Droughts

Dead fish lie on the shores of Koroneia Lake in northern Greece, on Thursday, Sept. 19, 2019. Tens of thousands of dead fish are washing up as the water level has plummeted to less than a meter deep (three feet) and the lack of oxygen in the water is leading to mass mortality of everything in it. (AP Photo/Giannis Papanikos)
September 19, 2019 - 12:54 pm
KORONEIA, Greece (AP) — Tens of thousands of dead fish have been found on the banks of a lake in a protected nature reserve in northern Greece after high temperatures and drought conditions caused a severe drop in water levels. State environmental officials said Thursday that the water level at...
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In this photo taken Monday, July 22, 2019, chinook salmon is seen after being unloaded at Fisherman's Wharf in San Francisco. California fishermen are reporting one of the best salmon fishing seasons in more than a decade, thanks to heavy rain and snow that ended the state's historic drought. It's a sharp reversal for chinook salmon, also known as king salmon, an iconic fish that helps sustain many Pacific Coast fishing communities. (AP Photo/Eric Risberg)
August 22, 2019 - 7:43 pm
SAN FRANCISCO (AP) — Trolling off the California coast, Sarah Bates leans over the side of her boat and pulls out a long, silvery fish prized by anglers and seafood lovers: wild king salmon. Reeling in a fish "feels good every time," but this year has been surprisingly good, said Bates, a...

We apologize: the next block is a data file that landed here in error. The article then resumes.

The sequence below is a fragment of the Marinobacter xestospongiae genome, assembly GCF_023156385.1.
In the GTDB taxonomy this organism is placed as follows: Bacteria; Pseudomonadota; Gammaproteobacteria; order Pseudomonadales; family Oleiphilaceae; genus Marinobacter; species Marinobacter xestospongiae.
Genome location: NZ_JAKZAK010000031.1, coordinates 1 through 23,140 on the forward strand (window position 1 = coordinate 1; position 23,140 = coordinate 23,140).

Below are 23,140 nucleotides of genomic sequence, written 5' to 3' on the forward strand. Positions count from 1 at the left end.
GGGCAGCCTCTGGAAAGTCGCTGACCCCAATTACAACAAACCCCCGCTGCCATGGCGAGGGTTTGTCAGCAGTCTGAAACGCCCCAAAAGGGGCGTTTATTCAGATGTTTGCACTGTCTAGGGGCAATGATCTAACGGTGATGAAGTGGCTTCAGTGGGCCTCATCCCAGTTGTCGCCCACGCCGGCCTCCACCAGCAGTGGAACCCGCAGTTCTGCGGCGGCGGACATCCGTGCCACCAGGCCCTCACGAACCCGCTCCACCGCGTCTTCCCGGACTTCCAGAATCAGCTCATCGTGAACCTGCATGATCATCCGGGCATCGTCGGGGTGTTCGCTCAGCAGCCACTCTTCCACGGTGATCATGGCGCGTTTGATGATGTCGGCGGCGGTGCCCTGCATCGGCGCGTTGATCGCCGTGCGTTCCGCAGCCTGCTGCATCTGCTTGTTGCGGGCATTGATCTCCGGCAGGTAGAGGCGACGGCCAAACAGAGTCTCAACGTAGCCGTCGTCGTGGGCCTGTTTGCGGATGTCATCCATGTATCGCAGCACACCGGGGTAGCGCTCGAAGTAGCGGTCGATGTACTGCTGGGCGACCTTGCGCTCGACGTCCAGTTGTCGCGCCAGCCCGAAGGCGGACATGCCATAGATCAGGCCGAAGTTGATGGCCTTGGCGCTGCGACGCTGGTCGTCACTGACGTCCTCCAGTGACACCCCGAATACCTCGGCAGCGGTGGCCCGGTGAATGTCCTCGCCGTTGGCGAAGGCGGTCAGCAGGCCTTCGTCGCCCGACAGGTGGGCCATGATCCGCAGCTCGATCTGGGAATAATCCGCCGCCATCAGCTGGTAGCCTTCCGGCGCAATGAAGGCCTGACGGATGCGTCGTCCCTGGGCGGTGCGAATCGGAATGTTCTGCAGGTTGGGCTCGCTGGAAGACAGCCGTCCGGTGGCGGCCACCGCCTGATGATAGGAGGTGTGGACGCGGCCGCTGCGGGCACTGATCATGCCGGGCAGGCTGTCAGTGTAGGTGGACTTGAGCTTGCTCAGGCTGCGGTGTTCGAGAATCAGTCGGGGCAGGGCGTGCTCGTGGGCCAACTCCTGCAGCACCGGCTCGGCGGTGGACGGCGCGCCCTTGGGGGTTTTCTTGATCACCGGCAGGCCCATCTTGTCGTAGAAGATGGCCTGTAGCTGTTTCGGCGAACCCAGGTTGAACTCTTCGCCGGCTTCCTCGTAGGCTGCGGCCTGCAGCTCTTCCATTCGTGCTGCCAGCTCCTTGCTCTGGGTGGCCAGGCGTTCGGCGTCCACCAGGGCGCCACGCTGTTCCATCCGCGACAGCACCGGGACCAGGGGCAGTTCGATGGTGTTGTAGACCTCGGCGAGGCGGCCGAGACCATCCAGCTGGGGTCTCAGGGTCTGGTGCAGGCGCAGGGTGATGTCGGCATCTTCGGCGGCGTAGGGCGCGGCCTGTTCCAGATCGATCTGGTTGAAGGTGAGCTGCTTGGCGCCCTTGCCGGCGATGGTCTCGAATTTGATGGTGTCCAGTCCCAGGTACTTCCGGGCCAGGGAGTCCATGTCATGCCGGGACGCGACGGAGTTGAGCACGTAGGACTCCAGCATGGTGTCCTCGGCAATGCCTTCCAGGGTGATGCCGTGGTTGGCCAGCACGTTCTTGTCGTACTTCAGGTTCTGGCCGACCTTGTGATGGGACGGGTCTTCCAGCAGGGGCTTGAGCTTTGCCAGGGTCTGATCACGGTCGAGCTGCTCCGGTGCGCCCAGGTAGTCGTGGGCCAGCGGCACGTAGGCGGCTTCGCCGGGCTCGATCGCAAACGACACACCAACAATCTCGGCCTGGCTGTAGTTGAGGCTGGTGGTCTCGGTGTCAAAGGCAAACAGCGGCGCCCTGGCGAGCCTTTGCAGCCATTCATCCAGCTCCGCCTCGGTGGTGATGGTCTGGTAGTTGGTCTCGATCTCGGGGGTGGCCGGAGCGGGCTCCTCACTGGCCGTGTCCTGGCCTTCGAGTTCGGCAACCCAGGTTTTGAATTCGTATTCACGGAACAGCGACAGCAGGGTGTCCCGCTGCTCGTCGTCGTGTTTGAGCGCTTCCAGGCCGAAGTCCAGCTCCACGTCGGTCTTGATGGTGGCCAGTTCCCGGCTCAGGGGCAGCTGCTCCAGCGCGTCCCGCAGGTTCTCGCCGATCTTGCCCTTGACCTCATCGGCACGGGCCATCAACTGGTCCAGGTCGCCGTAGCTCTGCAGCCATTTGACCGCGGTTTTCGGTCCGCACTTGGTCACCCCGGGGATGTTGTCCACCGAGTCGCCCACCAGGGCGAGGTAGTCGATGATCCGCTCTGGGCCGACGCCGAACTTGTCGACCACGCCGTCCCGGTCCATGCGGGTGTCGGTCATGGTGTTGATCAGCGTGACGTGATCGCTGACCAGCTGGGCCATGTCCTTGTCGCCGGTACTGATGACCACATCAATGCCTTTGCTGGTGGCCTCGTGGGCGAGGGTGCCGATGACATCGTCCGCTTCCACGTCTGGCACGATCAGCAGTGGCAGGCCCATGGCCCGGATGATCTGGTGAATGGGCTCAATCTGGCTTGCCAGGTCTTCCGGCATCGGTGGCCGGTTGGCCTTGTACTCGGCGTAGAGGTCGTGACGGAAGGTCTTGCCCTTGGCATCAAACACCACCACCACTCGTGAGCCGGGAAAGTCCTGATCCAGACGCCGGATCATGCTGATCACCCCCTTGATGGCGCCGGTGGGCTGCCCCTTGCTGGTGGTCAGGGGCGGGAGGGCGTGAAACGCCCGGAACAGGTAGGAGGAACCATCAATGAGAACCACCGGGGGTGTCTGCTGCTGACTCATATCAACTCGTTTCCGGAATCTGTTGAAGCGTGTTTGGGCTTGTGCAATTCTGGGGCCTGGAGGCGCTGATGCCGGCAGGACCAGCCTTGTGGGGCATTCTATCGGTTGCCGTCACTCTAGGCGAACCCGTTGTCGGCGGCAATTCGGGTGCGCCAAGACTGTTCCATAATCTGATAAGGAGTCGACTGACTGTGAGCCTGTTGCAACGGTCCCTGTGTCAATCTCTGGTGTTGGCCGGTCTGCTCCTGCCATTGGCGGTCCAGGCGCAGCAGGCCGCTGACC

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This March 26, 2019 photo shows the water level of the Colorado River, as seen from the Hoover Dam, Ariz. For the seven states that rely on the Colorado River that carries snowmelt from the Rocky Mountains to the Gulf of California, that means a future with increasingly less water for farms and cities although climate scientists say it's hard to predict how much less. The U.S. Bureau of Reclamation on Thursday, Aug. 15, 2019, will release its projections for next year's supply from Lake Mead, which feeds Nevada, Arizona and California. (AP Photo/Richard Vogel)
August 15, 2019 - 2:20 pm
FLAGSTAFF, Ariz. (AP) — Snow swamped mountains across the U.S. West last winter, leaving enough to thrill skiers into the summer, swelling rivers and streams when it melted, and largely making wildfire restrictions unnecessary. But the wet weather can be misleading. Climate change means the region...